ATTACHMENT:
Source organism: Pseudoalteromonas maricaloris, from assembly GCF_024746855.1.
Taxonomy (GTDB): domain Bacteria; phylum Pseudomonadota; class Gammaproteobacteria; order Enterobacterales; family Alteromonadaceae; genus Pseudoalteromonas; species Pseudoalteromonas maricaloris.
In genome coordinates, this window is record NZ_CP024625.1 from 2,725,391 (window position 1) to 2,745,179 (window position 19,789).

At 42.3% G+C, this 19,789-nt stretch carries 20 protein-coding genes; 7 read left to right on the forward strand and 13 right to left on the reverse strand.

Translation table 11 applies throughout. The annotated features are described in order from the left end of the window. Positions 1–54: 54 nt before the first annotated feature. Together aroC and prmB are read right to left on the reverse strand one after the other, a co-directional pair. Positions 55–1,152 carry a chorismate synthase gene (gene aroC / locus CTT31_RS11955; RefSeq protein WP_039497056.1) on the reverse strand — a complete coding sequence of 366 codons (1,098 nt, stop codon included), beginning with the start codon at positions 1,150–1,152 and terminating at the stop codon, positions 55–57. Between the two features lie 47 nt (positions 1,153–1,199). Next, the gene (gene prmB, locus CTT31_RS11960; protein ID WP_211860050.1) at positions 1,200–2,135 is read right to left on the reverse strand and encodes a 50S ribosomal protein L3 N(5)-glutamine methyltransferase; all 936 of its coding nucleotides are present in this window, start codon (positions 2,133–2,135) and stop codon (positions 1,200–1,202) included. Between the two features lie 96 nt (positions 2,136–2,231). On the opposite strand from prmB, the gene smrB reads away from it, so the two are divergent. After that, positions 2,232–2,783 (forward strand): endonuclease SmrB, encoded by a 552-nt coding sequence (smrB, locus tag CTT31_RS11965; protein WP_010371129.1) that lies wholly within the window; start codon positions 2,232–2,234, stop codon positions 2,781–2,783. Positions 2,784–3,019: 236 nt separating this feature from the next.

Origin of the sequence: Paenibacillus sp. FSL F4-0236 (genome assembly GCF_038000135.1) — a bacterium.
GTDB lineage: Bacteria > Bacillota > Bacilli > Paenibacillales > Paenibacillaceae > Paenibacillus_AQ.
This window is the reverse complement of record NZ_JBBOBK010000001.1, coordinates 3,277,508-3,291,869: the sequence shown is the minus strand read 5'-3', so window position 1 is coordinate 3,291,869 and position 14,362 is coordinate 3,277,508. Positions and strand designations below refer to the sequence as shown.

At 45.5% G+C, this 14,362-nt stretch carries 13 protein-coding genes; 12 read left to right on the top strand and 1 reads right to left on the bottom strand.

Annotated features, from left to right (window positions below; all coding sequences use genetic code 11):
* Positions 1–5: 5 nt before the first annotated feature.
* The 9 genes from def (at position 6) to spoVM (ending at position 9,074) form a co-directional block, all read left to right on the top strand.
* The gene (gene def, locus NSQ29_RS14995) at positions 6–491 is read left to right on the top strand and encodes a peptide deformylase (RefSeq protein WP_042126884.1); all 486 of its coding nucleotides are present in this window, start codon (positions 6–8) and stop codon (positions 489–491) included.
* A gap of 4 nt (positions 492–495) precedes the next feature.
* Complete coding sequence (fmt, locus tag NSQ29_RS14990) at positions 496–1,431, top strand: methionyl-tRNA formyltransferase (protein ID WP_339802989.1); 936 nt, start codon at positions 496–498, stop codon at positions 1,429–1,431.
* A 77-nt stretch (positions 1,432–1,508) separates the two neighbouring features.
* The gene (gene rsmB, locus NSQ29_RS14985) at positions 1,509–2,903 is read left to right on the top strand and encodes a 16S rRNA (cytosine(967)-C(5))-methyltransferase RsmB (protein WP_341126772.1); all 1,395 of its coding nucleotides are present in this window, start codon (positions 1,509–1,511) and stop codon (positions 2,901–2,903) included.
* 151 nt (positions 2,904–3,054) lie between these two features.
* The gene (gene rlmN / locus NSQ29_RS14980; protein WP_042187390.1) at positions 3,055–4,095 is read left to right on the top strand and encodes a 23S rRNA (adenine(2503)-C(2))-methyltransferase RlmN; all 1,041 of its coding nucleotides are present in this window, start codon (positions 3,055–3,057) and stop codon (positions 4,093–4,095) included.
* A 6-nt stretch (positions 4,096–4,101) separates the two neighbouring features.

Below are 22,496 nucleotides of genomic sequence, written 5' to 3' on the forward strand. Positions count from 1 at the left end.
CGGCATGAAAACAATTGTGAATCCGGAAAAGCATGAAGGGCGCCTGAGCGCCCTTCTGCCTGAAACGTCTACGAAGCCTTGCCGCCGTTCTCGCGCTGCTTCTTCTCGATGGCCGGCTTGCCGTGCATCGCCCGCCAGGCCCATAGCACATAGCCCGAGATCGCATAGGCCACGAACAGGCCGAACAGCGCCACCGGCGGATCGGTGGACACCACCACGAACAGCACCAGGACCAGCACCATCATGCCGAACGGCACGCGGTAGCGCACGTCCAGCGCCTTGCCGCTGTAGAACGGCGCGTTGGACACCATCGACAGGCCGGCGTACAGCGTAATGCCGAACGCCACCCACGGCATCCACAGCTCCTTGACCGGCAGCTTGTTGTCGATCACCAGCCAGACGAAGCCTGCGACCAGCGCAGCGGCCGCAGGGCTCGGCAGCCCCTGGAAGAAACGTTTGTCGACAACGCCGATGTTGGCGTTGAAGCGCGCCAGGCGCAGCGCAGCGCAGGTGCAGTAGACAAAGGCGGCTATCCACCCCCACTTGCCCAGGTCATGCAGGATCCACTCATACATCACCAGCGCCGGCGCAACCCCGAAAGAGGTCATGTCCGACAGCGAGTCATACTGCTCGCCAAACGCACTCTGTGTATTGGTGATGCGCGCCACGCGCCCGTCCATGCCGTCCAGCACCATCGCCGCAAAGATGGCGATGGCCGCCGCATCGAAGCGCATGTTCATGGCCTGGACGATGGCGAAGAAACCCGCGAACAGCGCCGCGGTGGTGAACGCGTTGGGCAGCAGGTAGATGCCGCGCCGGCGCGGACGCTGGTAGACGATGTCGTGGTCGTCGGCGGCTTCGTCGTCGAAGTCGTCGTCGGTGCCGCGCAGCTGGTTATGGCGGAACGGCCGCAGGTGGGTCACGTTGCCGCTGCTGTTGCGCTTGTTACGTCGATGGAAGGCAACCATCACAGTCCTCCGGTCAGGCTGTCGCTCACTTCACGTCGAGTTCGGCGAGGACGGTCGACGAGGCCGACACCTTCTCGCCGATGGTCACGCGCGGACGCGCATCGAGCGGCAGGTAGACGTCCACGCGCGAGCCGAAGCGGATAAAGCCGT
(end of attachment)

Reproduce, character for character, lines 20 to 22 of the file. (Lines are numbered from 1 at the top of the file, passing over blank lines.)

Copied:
* A 6-nt stretch (positions 4,096–4,101) separates the two neighbouring features.

Below are 22,496 nucleotides of genomic sequence, written 5' to 3' on the forward strand. Positions count from 1 at the left end.
CGGCATGAAAACAATTGTGAATCCGGAAAAGCATGAAGGGCGCCTGAGCGCCCTTCTGCCTGAAACGTCTACGAAGCCTTGCCGCCGTTCTCGCGCTGCTTCTTCTCGATGGCCGGCTTGCCGTGCATCGCCCGCCAGGCCCATAGCACATAGCCCGAGATCGCATAGGCCACGAACAGGCCGAACAGCGCCACCGGCGGATCGGTGGACACCACCACGAACAGCACCAGGACCAGCACCATCATGCCGAACGGCACGCGGTAGCGCACGTCCAGCGCCTTGCCGCTGTAGAACGGCGCGTTGGACACCATCGACAGGCCGGCGTACAGCGTAATGCCGAACGCCACCCACGGCATCCACAGCTCCTTGACCGGCAGCTTGTTGTCGATCACCAGCCAGACGAAGCCTGCGACCAGCGCAGCGGCCGCAGGGCTCGGCAGCCCCTGGAAGAAACGTTTGTCGACAACGCCGATGTTGGCGTTGAAGCGCGCCAGGCGCAGCGCAGCGCAGGTGCAGTAGACAAAGGCGGCTATCCACCCCCACTTGCCCAGGTCATGCAGGATCCACTCATACATCACCAGCGCCGGCGCAACCCCGAAAGAGGTCATGTCCGACAGCGAGTCATACTGCTCGCCAAACGCACTCTGTGTATTGGTGATGCGCGCCACGCGCCCGTCCATGCCGTCCAGCACCATCGCCGCAAAGATGGCGATGGCCGCCGCATCGAAGCGCATGTTCATGGCCTGGACGATGGCGAAGAAACCCGCGAACAGCGCCGCGGTGGTGAACGCGTTGGGCAGCAGGTAGATGCCGCGCCGGCGCGGACGCTGGTAGACGATGTCGTGGTCGTCGGCGGCTTCGTCGTCGAAGTCGTCGTCGGTGCCGCGCAGCTGGTTATGGCGGAACGGCCGCAGGTGGGTCACGTTGCCGCTGCTGTTGCGCTTGTTACGTCGATGGAAGGCAACCATCACAGTCCTCCGGTCAGGCTGTCGCTCACTTCACGTCGAGTTCGGCGAGGACGGTCGACGAGGCCGACACCTTCTCGCCGATGGTCACGCGCGGACGCGCATCGAGCGGCAGGTAGACGTCCACGCGCGAGCCGAAGCGGATAAAGCCGT